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Criterion has such a vast array of incredible titles that creating a list seemed pointless. Nonetheless, as pointless as they are, lists are fun to make, so here are my ten favorite titles from the Criterion library.
The only film I have ever considered to be perfect, and most likely the only film I ever will consider perfect. The characters, the story, the symbolism--Everything is just...symphonic. I must admit, though, that I did not think so highly of it when I first saw it, but after quite a few viewings and more than a few analytical excursions into Fellini's opus, I came to the realization that it was the film that summed up everything I love about the cinema. And I do love the moment when Guido whistle-taps down the hall in the hotel. It's a pitch-perfect moment of sincere charm.
A year later (or years, I can't even remember when I wrote this) my love still is as strong as ever. My reading is incorrect, though. Fellini was clearly trying to tell me that I am the ringleader of my own circus. I hope I can put on as good a show as he did.
A true work of art in every single sense. Powell & Pressberger created a unique parable to the original fairy tale, while also remaining firmly rooted within the tale itself, using lucid imagery and gorgeous, colorful cinematography to drive the point in that we may or may not be residing inside a dream world. It is a cinematic triumph. Nothing less.
This still remains an unforgettable experience even after all these years and I still continue to cherish the gifts it bestows upon me.
Of all the masterworks I've had the pleasure of viewing, this takes the cake for having the greatest influence on myself as an artist. A defiance of traditional narrative order, Mulholland Drive is an incredible sensory and thematic experience unrivaled by any other film dealing in dreams and nightmares. Not to mention, Lynch's sense of style is so delicious I literally want to sit down and eat every single frame.
I hate tag lines--an attempt to summarize a film in one or two lines is absolutely asinine to me. But, in the case of Nashville, I have to admit I agree with the tag line they chose for it, for it truly is "The damnedest thing you ever saw". The quintessential ensemble film detailing twenty four (!) lives in the Athens of the South, Nashville is uproariously funny, acidically bitter, and emotionally hollowing. Sometimes, all at once. This was the pinnacle of the New Hollywood era, and asserted Robert Altman as a true auteur. We shall never see his like again.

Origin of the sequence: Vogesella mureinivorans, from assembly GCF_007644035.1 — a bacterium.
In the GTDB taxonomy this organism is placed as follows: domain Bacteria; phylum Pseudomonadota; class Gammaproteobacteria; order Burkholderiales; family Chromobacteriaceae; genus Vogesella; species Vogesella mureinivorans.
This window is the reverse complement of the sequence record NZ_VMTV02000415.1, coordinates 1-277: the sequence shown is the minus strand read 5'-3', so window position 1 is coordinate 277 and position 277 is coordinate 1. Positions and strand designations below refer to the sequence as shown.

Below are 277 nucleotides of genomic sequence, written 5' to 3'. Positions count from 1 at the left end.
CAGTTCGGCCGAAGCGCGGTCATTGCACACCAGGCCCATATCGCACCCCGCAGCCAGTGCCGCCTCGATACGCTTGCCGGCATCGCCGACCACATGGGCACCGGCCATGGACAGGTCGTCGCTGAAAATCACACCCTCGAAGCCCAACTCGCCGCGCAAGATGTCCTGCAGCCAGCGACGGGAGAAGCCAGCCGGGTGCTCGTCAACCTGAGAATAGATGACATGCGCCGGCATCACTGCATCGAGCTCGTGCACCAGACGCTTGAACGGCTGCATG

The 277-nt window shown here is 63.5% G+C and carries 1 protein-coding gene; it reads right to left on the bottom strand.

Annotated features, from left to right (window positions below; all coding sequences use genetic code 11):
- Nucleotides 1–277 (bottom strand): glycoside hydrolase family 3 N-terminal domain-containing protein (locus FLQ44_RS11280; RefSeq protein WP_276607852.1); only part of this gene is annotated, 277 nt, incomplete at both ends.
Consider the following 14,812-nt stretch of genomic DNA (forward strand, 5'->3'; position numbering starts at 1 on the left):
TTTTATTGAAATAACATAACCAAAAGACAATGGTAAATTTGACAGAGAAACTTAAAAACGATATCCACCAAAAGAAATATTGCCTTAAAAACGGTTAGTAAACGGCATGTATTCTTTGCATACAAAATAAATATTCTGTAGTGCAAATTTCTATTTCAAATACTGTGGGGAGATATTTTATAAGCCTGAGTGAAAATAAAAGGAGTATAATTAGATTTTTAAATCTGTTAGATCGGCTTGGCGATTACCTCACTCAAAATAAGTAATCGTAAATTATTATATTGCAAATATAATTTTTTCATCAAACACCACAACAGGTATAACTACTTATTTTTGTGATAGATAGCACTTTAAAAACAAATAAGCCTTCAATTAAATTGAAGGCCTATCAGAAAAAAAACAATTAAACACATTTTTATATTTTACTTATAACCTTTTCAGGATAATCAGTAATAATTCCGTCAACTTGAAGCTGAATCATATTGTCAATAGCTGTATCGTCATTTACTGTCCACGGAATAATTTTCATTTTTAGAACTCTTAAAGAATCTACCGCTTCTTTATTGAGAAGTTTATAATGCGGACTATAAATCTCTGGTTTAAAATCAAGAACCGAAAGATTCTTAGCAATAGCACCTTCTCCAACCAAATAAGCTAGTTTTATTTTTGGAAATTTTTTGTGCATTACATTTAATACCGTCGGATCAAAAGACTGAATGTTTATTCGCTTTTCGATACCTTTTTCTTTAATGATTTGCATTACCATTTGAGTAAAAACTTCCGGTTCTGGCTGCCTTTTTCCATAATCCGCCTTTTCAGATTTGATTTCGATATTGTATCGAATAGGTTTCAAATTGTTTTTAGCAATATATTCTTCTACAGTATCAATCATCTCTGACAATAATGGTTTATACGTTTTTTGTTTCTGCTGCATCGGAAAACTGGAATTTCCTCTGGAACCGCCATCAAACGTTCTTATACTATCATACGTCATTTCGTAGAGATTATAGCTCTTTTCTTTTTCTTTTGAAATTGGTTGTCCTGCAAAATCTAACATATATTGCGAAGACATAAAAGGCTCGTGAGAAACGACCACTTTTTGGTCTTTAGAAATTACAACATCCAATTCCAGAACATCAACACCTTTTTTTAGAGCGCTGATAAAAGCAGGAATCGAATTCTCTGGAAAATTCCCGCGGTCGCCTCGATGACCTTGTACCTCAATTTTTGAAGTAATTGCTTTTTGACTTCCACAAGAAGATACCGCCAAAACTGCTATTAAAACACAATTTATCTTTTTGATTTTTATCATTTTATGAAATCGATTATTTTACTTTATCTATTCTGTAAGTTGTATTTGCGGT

"For mortal eyes cannot behold the devil" Lady Anne spits venomously at the men who cower in fear of the deformed and devious Duke of Gloucester. Indeed, Laurence Olivier is magnetic behind and (especially) in front of the camera by separating so fully from Shakespeare in his interpretation of the Bard's infamous historical. I may never forget that glare of glares when the Duke of York teases Richard about his hump.
Good God, what a great fucking film. Apologies on the language, but I cannot help it. Bergman truly pulled no punches from this stark, creepy and immensely mature work that messes with the mind in ways that defy traditional comprehension. The final twenty minutes may be some of the most sobering bits of celluloid I've ever beheld, and bless Bergman for inflicting them upon me.
"To think, the country is in the hands of a ham" is but one of many zingers Lubitsch handles with the greatest finesse (the Lubitsch touch, they call it) in this incredibly brave, yet gut-bustingly funny film of Nazi evil. Benny and Lombard, I believe, never soared higher than as Jospeh and Maria Tura (and the film is made all the more important by Lombard's tragic death shortly after, as she was a true force-of-presence on the screen).
Kurosawa's magnum opus. A film without equal, yet so many have taken from it so shamelessly that as the years pass it only grows in its already immense stature. Despite his beautiful epics, this intimate piece stands head-and-shoulders above the rest.
Shakespeare has had a long and tumultuous past with film, but for every ten pieces of coal that come along, the diamond waiting at the end is always worth trudging for. Such is the way of Kurosawa's adaptation of MacBeth, with its setting appropriately placed in feudal Japan. MacBeth has always been my favorite work of the Bard, and here it gets the best treatment I've ever seen. The arrow sequence at the end always has me on the edge of my seat.
I cannot, in good conscience, write anything more than this about the trilogy: they are the truest, purest form of a masterpiece that exists.
The world had a lot to chew on in the New Hollywood era, but I don't think they were expecting such a raw talent in Terrence Malick when he broke into the industry with this incredible interpretation on the Starkweather-Fugate murders. I was floored when I first saw it, and I am still floored now. Yet, even as I put this on my list, Malick continued to get better and better with every film, culminating in the absolute powerhouse of "The Tree of Life".